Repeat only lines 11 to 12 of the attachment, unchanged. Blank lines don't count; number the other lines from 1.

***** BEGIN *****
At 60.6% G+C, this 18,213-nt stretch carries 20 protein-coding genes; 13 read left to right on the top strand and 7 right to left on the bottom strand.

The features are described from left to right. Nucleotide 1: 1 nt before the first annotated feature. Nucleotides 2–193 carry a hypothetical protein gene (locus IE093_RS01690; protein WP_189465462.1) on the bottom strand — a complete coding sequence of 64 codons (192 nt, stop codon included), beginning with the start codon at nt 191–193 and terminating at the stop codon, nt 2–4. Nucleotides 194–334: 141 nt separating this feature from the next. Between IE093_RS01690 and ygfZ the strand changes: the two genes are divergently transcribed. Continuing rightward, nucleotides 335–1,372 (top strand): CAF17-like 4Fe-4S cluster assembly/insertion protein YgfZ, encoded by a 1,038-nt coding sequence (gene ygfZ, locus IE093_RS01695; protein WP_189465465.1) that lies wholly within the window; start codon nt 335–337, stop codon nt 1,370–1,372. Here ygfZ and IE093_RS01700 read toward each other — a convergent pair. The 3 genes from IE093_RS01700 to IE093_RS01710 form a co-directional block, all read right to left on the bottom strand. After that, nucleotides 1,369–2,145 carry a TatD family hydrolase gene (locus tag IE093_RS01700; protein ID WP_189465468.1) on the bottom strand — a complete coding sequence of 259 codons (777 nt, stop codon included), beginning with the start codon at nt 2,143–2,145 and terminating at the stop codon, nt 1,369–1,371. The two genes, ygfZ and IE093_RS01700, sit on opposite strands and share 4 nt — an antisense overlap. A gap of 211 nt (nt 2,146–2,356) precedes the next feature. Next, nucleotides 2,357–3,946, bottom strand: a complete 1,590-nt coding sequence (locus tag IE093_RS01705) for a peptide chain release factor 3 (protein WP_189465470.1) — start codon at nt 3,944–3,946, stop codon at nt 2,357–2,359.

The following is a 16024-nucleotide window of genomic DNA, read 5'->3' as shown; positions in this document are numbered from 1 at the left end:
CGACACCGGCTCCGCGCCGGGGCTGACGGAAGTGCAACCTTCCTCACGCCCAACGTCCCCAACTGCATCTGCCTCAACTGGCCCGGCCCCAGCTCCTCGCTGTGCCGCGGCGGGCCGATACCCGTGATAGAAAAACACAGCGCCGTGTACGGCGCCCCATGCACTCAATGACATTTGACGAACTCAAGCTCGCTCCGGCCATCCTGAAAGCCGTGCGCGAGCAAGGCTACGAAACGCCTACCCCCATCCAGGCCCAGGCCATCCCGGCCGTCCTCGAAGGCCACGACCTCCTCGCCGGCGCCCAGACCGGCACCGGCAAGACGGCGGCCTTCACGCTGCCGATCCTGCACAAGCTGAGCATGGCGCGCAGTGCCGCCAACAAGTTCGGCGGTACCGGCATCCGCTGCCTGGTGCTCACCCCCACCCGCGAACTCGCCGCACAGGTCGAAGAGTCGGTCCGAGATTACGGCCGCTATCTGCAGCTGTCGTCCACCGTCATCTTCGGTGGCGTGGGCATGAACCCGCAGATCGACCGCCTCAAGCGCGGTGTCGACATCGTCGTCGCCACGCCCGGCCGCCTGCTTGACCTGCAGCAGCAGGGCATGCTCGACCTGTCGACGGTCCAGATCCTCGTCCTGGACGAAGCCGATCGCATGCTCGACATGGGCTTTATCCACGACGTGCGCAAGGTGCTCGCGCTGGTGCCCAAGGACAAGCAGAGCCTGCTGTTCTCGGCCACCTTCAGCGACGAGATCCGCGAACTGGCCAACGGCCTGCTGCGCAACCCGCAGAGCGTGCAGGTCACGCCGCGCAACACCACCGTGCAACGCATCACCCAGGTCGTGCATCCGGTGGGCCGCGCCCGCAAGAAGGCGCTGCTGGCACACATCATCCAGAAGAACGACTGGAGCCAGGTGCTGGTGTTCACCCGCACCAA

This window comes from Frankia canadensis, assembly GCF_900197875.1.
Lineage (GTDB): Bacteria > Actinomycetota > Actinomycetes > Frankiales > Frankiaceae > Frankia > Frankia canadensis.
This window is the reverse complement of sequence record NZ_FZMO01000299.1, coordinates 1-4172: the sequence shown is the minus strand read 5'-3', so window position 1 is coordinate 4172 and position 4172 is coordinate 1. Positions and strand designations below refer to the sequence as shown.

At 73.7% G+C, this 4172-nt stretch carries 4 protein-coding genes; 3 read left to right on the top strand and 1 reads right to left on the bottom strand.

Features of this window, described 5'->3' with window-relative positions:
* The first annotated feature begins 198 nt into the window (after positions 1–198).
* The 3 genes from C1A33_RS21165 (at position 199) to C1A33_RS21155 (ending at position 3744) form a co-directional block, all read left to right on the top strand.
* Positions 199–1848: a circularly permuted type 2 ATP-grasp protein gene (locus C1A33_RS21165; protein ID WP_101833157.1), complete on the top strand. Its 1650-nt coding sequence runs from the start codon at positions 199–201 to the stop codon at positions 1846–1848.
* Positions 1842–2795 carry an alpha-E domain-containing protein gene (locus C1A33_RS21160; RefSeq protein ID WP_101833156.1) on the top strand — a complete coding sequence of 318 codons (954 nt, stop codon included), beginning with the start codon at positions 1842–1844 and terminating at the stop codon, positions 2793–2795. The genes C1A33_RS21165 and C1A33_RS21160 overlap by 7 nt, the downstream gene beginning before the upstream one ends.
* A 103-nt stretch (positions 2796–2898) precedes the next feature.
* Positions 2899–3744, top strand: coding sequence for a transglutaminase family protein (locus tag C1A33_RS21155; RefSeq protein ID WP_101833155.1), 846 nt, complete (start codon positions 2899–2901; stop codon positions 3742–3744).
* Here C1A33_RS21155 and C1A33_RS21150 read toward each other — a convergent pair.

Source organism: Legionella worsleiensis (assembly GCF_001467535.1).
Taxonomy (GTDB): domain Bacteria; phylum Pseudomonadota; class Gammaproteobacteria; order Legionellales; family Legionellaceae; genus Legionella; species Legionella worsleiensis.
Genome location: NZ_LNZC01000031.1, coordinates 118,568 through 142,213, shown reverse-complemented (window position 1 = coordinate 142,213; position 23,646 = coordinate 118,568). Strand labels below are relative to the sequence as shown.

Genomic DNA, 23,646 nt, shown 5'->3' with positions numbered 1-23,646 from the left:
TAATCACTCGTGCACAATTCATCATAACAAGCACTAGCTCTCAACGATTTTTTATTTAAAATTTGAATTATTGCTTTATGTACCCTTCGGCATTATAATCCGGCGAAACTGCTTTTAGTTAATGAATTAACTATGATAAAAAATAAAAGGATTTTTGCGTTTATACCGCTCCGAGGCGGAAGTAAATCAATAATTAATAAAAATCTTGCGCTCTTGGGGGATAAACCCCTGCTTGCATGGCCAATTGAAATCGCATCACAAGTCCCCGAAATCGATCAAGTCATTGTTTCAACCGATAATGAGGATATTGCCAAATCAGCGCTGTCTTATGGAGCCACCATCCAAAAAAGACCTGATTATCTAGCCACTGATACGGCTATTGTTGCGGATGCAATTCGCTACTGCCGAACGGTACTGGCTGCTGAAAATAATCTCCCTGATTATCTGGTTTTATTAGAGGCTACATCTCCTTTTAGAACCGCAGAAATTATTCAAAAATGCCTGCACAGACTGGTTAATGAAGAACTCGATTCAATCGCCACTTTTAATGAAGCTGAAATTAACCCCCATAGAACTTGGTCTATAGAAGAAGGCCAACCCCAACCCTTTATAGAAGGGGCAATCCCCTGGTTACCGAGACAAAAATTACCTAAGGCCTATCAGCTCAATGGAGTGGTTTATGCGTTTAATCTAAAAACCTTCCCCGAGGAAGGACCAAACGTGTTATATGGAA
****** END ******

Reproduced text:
* The 3 genes from C1A33_RS21165 (at position 199) to C1A33_RS21155 (ending at position 3744) form a co-directional block, all read left to right on the top strand.
* Positions 199–1848: a circularly permuted type 2 ATP-grasp protein gene (locus C1A33_RS21165; protein ID WP_101833157.1), complete on the top strand. Its 1650-nt coding sequence runs from the start codon at positions 199–201 to the stop codon at positions 1846–1848.